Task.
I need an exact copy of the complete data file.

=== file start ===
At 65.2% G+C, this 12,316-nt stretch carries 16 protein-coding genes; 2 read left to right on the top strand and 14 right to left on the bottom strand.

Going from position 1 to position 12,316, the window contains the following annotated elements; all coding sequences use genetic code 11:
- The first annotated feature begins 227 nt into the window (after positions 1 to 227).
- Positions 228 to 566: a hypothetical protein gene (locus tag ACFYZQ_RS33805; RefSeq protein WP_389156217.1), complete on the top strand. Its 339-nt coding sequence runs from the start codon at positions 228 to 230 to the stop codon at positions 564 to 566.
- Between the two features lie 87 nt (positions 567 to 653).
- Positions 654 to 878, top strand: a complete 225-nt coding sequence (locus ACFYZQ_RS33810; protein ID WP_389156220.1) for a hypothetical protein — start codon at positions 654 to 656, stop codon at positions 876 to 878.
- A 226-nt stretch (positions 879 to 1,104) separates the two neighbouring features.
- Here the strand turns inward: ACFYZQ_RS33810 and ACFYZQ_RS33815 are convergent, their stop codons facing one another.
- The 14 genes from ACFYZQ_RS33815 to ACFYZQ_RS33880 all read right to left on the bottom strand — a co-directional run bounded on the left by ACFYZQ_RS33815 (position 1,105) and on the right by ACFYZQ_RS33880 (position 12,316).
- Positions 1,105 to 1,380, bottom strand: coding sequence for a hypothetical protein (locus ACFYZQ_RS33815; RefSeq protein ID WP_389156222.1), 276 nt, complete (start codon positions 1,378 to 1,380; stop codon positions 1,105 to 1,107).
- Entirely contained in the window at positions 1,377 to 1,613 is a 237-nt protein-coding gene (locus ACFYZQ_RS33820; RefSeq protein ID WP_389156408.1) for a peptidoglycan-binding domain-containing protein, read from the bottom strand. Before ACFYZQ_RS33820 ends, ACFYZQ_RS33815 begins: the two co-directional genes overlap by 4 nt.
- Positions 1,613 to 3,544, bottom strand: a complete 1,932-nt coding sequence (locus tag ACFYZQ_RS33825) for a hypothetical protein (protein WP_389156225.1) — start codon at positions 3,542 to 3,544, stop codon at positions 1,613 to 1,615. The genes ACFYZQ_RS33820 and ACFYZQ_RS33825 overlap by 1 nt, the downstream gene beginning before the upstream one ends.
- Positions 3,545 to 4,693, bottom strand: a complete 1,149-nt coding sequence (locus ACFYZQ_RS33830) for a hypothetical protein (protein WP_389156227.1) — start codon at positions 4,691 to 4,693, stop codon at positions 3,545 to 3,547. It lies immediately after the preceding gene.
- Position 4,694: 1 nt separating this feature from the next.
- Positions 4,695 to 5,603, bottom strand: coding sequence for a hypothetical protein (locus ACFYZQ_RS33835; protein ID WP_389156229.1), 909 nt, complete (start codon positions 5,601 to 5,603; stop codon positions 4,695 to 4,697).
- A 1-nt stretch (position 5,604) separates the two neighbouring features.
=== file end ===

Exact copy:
At 65.2% G+C, this 12,316-nt stretch carries 16 protein-coding genes; 2 read left to right on the top strand and 14 right to left on the bottom strand.

Going from position 1 to position 12,316, the window contains the following annotated elements; all coding sequences use genetic code 11:
- The first annotated feature begins 227 nt into the window (after positions 1 to 227).
- Positions 228 to 566: a hypothetical protein gene (locus tag ACFYZQ_RS33805; RefSeq protein WP_389156217.1), complete on the top strand. Its 339-nt coding sequence runs from the start codon at positions 228 to 230 to the stop codon at positions 564 to 566.
- Between the two features lie 87 nt (positions 567 to 653).
- Positions 654 to 878, top strand: a complete 225-nt coding sequence (locus ACFYZQ_RS33810; protein ID WP_389156220.1) for a hypothetical protein — start codon at positions 654 to 656, stop codon at positions 876 to 878.
- A 226-nt stretch (positions 879 to 1,104) separates the two neighbouring features.
- Here the strand turns inward: ACFYZQ_RS33810 and ACFYZQ_RS33815 are convergent, their stop codons facing one another.
- The 14 genes from ACFYZQ_RS33815 to ACFYZQ_RS33880 all read right to left on the bottom strand — a co-directional run bounded on the left by ACFYZQ_RS33815 (position 1,105) and on the right by ACFYZQ_RS33880 (position 12,316).
- Positions 1,105 to 1,380, bottom strand: coding sequence for a hypothetical protein (locus ACFYZQ_RS33815; RefSeq protein ID WP_389156222.1), 276 nt, complete (start codon positions 1,378 to 1,380; stop codon positions 1,105 to 1,107).
- Entirely contained in the window at positions 1,377 to 1,613 is a 237-nt protein-coding gene (locus ACFYZQ_RS33820; RefSeq protein ID WP_389156408.1) for a peptidoglycan-binding domain-containing protein, read from the bottom strand. Before ACFYZQ_RS33820 ends, ACFYZQ_RS33815 begins: the two co-directional genes overlap by 4 nt.
- Positions 1,613 to 3,544, bottom strand: a complete 1,932-nt coding sequence (locus tag ACFYZQ_RS33825) for a hypothetical protein (protein WP_389156225.1) — start codon at positions 3,542 to 3,544, stop codon at positions 1,613 to 1,615. The genes ACFYZQ_RS33820 and ACFYZQ_RS33825 overlap by 1 nt, the downstream gene beginning before the upstream one ends.
- Positions 3,545 to 4,693, bottom strand: a complete 1,149-nt coding sequence (locus ACFYZQ_RS33830) for a hypothetical protein (protein WP_389156227.1) — start codon at positions 4,691 to 4,693, stop codon at positions 3,545 to 3,547. It lies immediately after the preceding gene.
- Position 4,694: 1 nt separating this feature from the next.
- Positions 4,695 to 5,603, bottom strand: coding sequence for a hypothetical protein (locus ACFYZQ_RS33835; protein ID WP_389156229.1), 909 nt, complete (start codon positions 5,601 to 5,603; stop codon positions 4,695 to 4,697).
- A 1-nt stretch (position 5,604) separates the two neighbouring features.